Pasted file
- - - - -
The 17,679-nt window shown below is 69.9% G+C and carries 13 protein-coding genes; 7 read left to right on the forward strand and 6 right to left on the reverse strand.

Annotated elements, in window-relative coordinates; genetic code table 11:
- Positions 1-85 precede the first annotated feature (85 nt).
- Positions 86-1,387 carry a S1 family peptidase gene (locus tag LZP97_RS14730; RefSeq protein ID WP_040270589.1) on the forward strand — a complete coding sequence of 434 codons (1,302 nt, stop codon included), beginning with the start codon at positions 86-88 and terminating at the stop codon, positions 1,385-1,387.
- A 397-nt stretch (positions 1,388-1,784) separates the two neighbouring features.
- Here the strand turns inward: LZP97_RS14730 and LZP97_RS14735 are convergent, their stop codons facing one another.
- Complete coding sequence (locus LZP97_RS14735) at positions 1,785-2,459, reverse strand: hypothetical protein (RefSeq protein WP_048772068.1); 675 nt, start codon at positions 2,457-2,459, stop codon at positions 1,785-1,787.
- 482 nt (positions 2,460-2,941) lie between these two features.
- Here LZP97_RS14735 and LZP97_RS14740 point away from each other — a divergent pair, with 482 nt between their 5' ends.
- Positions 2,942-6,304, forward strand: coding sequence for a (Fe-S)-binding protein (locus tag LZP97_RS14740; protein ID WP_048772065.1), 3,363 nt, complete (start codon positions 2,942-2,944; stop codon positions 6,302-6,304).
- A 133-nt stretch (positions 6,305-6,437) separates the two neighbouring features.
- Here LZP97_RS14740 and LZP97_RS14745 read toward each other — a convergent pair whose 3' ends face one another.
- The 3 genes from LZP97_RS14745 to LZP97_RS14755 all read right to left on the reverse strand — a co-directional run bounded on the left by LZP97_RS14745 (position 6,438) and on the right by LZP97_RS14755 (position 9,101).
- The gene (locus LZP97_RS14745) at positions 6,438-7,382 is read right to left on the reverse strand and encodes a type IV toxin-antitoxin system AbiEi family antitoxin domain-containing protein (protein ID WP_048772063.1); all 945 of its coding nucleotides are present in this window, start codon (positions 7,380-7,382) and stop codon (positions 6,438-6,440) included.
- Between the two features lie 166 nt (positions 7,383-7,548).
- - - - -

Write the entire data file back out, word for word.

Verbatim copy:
The 17,679-nt window shown below is 69.9% G+C and carries 13 protein-coding genes; 7 read left to right on the forward strand and 6 right to left on the reverse strand.

Annotated elements, in window-relative coordinates; genetic code table 11:
- Positions 1-85 precede the first annotated feature (85 nt).
- Positions 86-1,387 carry a S1 family peptidase gene (locus tag LZP97_RS14730; RefSeq protein ID WP_040270589.1) on the forward strand — a complete coding sequence of 434 codons (1,302 nt, stop codon included), beginning with the start codon at positions 86-88 and terminating at the stop codon, positions 1,385-1,387.
- A 397-nt stretch (positions 1,388-1,784) separates the two neighbouring features.
- Here the strand turns inward: LZP97_RS14730 and LZP97_RS14735 are convergent, their stop codons facing one another.
- Complete coding sequence (locus LZP97_RS14735) at positions 1,785-2,459, reverse strand: hypothetical protein (RefSeq protein WP_048772068.1); 675 nt, start codon at positions 2,457-2,459, stop codon at positions 1,785-1,787.
- 482 nt (positions 2,460-2,941) lie between these two features.
- Here LZP97_RS14735 and LZP97_RS14740 point away from each other — a divergent pair, with 482 nt between their 5' ends.
- Positions 2,942-6,304, forward strand: coding sequence for a (Fe-S)-binding protein (locus tag LZP97_RS14740; protein ID WP_048772065.1), 3,363 nt, complete (start codon positions 2,942-2,944; stop codon positions 6,302-6,304).
- A 133-nt stretch (positions 6,305-6,437) separates the two neighbouring features.
- Here LZP97_RS14740 and LZP97_RS14745 read toward each other — a convergent pair whose 3' ends face one another.
- The 3 genes from LZP97_RS14745 to LZP97_RS14755 all read right to left on the reverse strand — a co-directional run bounded on the left by LZP97_RS14745 (position 6,438) and on the right by LZP97_RS14755 (position 9,101).
- The gene (locus LZP97_RS14745) at positions 6,438-7,382 is read right to left on the reverse strand and encodes a type IV toxin-antitoxin system AbiEi family antitoxin domain-containing protein (protein ID WP_048772063.1); all 945 of its coding nucleotides are present in this window, start codon (positions 7,380-7,382) and stop codon (positions 6,438-6,440) included.
- Between the two features lie 166 nt (positions 7,383-7,548).